More Evidence Discovered Of Detachable Chromebooks

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There is now more evidence that (keyboard) detachable Chromebooks are currently being designed, which center around implementing a menu function to the recovery boot menu for Chrome OS devices without a keyboard. This is a perfectly sensible thing to consider should manufacturers be working on releasing a Chrome OS tablet device with an optional, detachable keyboard because currently, Chrome OS assumes that all devices have a physical keyboard. However, previously discovered evidence referred to a comment rather than a commit in the underlying Chrome OS code but at the very end of 2016, a developer discovered a handful of changes to the Chrome OS code around adding a menu to the recovery boot screen for detachable devices.

Most of the discovered changes refer to options for the recovery or developer boot mode screens, which would fit in with designing a Chrome OS tablet device. Currently, a number of different key combinations are necessary to put a Chromebook into developer mode, but these could not be performed without a physical keyboard attached to a device. Android devices currently use a scrollable cursor that may be moved up and down the device using volume and selected using the lock or power button, and it would be logical for a Chrome OS tablet to use a similar control arrangement especially as we might not expect there to be many other physical keys on a Chrome OS tablet.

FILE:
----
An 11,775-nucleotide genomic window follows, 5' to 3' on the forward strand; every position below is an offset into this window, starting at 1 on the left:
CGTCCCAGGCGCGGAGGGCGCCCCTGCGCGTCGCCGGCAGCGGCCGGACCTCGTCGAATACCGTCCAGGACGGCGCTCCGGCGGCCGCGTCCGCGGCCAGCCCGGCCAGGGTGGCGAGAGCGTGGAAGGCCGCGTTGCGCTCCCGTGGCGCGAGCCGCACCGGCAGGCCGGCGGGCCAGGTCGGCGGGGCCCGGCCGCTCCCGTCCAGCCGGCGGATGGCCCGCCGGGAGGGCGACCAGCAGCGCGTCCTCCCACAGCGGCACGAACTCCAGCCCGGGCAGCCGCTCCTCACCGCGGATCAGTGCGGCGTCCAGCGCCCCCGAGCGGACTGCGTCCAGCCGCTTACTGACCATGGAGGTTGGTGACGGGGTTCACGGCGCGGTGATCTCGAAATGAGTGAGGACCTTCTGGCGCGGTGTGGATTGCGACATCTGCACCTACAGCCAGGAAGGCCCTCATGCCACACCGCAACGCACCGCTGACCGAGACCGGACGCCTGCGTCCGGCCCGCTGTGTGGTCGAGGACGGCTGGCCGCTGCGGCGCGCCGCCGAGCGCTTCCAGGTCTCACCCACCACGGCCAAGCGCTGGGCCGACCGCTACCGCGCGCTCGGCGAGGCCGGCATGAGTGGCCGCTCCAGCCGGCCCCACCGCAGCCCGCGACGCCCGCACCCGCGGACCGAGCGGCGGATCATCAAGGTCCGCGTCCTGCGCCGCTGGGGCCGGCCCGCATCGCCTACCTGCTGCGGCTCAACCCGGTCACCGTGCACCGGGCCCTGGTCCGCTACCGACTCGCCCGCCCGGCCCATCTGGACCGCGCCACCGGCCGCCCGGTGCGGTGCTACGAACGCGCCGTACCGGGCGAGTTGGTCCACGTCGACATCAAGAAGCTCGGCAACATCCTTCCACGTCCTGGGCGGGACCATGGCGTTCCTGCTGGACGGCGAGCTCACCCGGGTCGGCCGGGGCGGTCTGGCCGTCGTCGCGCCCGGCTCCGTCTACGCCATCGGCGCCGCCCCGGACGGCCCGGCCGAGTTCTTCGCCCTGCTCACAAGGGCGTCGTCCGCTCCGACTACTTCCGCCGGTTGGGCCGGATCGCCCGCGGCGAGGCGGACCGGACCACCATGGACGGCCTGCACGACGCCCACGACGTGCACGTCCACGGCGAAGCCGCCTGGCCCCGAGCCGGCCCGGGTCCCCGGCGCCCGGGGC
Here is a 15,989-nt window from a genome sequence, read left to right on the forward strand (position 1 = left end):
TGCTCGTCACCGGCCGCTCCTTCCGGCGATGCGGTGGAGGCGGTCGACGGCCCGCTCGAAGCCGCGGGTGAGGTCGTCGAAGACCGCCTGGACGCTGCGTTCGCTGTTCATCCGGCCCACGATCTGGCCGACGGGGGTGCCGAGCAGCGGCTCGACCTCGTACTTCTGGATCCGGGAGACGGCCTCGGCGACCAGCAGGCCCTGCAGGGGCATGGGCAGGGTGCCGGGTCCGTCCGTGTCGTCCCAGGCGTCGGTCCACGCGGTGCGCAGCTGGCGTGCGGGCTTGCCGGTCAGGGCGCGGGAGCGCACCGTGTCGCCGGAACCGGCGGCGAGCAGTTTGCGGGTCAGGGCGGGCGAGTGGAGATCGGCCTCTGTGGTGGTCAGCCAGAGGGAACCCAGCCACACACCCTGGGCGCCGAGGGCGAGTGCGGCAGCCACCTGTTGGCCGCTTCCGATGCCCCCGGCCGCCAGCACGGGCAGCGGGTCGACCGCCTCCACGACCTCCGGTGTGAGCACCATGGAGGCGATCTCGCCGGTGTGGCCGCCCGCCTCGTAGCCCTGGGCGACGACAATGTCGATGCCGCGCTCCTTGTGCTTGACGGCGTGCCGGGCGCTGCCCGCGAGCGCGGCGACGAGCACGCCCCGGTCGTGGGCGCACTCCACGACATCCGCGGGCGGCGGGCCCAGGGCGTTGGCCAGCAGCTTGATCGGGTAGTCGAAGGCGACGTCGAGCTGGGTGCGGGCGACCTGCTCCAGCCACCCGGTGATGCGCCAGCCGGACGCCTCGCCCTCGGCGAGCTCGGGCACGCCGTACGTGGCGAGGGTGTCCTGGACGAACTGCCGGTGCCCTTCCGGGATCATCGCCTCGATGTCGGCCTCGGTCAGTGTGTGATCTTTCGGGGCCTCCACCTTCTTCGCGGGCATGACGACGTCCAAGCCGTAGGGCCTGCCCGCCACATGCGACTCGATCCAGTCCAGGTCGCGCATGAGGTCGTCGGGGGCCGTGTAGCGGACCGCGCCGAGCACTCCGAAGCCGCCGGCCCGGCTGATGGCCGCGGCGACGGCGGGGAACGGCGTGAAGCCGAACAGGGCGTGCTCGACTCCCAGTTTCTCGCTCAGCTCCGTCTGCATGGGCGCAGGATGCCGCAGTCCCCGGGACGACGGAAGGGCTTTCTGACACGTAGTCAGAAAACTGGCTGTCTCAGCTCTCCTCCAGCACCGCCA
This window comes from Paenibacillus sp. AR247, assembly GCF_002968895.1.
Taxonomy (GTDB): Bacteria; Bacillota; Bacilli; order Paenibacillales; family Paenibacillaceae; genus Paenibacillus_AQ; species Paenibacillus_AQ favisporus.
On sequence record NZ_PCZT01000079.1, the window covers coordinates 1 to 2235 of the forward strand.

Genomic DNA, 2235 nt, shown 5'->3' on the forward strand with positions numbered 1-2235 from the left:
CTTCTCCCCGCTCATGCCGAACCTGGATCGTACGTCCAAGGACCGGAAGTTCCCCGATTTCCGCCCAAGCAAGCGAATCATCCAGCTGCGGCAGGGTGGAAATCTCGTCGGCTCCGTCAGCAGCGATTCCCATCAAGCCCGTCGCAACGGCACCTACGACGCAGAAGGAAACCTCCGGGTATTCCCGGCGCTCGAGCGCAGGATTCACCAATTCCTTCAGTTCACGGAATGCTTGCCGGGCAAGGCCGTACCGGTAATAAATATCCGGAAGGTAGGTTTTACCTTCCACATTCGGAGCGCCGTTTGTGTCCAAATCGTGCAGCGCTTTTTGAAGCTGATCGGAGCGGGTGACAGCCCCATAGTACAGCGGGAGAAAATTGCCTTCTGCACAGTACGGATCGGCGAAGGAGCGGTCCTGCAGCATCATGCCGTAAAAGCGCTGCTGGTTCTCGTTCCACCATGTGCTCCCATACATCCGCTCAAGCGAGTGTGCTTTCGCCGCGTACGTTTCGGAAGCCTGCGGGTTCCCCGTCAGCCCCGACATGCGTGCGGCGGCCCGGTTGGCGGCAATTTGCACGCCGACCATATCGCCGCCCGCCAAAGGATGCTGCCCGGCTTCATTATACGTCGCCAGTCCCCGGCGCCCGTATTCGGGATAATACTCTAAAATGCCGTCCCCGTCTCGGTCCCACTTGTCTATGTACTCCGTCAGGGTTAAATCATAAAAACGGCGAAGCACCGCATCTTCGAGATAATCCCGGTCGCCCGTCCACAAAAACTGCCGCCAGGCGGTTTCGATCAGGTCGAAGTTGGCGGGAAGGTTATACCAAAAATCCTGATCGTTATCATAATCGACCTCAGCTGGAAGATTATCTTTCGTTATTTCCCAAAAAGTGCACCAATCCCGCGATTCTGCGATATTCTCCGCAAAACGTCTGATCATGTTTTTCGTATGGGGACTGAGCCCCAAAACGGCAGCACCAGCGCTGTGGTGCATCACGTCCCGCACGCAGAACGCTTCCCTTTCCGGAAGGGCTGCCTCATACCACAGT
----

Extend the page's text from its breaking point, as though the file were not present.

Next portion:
Google's Chrome OS platform has seen much development in the last two years, but this remains as an ongoing and unfinished project as we enter 2017. Google has introduced the Google Play Store onto the platform and many Chromebooks will be receiving the ability to run Android applications on the device. This has necessitated a change in how Chromebooks manage their operating systems as Android applications will essentially run over the Linux base of the Chromebook rather than over the Chrome OS operating system. There are a number of convertible models being introduced whereby the device can be operated in a mode without a keyboard by folding the keyboard away and behind the screen. Manufacturers and developers are working on the introduction of Chrome OS tablet devices, which could be a compelling alternative to an Android tablet: the ability to run Android applications plus Chrome OS' productivity features may well reinvent Google's appeal for the Microsoft Surface or Apple iPad Pro market.

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